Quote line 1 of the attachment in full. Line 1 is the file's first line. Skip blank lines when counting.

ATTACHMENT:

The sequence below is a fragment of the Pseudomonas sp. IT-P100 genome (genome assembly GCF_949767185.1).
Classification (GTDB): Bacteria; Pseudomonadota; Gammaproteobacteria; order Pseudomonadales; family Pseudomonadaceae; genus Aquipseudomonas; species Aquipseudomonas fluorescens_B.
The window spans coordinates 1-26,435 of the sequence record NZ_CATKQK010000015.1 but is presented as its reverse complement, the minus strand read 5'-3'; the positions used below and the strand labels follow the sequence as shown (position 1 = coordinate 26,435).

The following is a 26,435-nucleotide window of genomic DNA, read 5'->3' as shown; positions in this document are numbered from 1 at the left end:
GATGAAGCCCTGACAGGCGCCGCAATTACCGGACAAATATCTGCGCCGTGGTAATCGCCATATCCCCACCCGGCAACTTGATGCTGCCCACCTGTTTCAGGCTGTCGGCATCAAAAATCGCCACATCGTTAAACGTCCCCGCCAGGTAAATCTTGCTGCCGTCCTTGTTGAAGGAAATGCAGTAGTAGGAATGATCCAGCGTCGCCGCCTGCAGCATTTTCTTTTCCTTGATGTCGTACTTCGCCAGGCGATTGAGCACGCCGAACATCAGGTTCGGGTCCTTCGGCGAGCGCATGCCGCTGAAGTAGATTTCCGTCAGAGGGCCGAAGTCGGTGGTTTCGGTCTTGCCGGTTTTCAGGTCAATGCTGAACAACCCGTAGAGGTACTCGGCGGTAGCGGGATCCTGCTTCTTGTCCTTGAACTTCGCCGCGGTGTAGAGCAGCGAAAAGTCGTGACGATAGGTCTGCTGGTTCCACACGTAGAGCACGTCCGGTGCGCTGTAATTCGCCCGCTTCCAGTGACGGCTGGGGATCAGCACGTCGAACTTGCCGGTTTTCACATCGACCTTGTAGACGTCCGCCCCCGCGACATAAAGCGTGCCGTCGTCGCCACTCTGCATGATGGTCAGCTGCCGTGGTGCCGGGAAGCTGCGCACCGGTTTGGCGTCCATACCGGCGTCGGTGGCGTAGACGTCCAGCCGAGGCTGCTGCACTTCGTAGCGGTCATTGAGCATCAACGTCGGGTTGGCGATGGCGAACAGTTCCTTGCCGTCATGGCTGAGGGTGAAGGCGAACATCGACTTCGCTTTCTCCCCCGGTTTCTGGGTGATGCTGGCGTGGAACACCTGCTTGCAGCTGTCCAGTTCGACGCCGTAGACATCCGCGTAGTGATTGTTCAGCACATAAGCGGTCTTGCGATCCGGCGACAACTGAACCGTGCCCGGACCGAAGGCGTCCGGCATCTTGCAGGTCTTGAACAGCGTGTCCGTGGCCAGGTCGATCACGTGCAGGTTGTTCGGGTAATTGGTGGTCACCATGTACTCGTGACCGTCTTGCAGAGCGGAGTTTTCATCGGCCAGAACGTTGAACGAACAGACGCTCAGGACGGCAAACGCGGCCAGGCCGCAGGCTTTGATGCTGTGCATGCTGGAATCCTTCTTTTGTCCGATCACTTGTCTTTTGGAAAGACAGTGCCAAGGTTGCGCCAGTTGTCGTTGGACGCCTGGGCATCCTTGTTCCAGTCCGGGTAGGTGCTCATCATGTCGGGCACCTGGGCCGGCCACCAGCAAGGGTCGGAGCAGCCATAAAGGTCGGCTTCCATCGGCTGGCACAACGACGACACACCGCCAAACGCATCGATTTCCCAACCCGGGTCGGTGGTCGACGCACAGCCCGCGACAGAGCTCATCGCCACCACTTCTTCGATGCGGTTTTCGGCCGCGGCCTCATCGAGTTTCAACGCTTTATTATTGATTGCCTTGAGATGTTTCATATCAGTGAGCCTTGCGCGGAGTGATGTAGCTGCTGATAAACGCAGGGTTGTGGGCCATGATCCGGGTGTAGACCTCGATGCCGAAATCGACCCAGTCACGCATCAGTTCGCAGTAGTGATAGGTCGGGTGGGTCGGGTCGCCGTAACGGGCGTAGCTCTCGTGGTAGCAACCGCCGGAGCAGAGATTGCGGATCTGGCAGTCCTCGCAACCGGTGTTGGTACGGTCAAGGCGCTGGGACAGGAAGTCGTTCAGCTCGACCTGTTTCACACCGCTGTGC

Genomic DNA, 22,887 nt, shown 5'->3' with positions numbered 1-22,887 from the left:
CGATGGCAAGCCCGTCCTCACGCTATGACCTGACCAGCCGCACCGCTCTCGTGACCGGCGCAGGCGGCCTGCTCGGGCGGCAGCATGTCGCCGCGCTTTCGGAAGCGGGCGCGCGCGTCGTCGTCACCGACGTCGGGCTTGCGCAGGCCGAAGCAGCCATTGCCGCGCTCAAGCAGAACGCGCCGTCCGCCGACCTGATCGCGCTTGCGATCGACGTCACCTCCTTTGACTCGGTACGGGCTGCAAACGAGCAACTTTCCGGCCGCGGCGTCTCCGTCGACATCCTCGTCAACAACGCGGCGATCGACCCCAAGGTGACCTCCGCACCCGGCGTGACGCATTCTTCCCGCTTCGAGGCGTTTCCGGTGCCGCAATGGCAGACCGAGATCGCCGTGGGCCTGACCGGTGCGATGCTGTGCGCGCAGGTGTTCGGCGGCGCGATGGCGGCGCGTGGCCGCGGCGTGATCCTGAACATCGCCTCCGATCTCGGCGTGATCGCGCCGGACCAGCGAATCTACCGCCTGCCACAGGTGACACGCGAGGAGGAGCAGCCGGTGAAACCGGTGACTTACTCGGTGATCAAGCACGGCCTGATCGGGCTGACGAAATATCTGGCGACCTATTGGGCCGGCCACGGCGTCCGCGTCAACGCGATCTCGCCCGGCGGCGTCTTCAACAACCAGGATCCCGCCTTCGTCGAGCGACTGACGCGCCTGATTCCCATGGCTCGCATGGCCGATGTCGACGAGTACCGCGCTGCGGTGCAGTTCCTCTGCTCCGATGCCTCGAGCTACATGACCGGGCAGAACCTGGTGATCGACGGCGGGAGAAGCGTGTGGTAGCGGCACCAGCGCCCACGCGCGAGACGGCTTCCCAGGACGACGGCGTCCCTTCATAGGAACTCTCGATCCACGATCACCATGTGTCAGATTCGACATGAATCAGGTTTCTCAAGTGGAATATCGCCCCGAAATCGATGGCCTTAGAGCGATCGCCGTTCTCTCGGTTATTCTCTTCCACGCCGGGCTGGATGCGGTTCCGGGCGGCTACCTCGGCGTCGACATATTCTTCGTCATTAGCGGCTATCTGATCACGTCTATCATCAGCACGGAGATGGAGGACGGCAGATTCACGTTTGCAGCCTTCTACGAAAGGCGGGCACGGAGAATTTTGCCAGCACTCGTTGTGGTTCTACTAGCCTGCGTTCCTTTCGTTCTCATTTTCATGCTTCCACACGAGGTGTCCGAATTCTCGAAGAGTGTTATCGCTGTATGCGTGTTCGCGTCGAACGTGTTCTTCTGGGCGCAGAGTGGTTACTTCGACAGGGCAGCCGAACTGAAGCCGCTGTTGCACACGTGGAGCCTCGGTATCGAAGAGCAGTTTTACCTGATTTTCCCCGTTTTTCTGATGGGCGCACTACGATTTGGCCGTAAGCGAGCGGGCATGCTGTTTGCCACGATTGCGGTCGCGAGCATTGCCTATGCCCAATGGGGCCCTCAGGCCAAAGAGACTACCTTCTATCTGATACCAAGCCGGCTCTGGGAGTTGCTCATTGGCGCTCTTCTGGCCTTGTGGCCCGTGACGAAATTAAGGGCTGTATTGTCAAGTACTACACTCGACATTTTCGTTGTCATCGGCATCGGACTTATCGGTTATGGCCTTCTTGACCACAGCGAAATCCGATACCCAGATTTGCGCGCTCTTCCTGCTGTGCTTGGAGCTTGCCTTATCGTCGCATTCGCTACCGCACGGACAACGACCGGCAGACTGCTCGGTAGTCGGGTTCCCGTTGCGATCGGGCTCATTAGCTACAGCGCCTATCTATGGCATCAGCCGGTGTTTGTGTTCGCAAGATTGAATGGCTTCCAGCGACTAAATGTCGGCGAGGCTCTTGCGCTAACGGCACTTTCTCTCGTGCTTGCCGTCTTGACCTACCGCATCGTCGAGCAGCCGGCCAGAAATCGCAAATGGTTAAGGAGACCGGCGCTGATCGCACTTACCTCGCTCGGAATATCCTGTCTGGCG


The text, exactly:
The sequence below is a fragment of the Pseudomonas sp. IT-P100 genome (genome assembly GCF_949767185.1).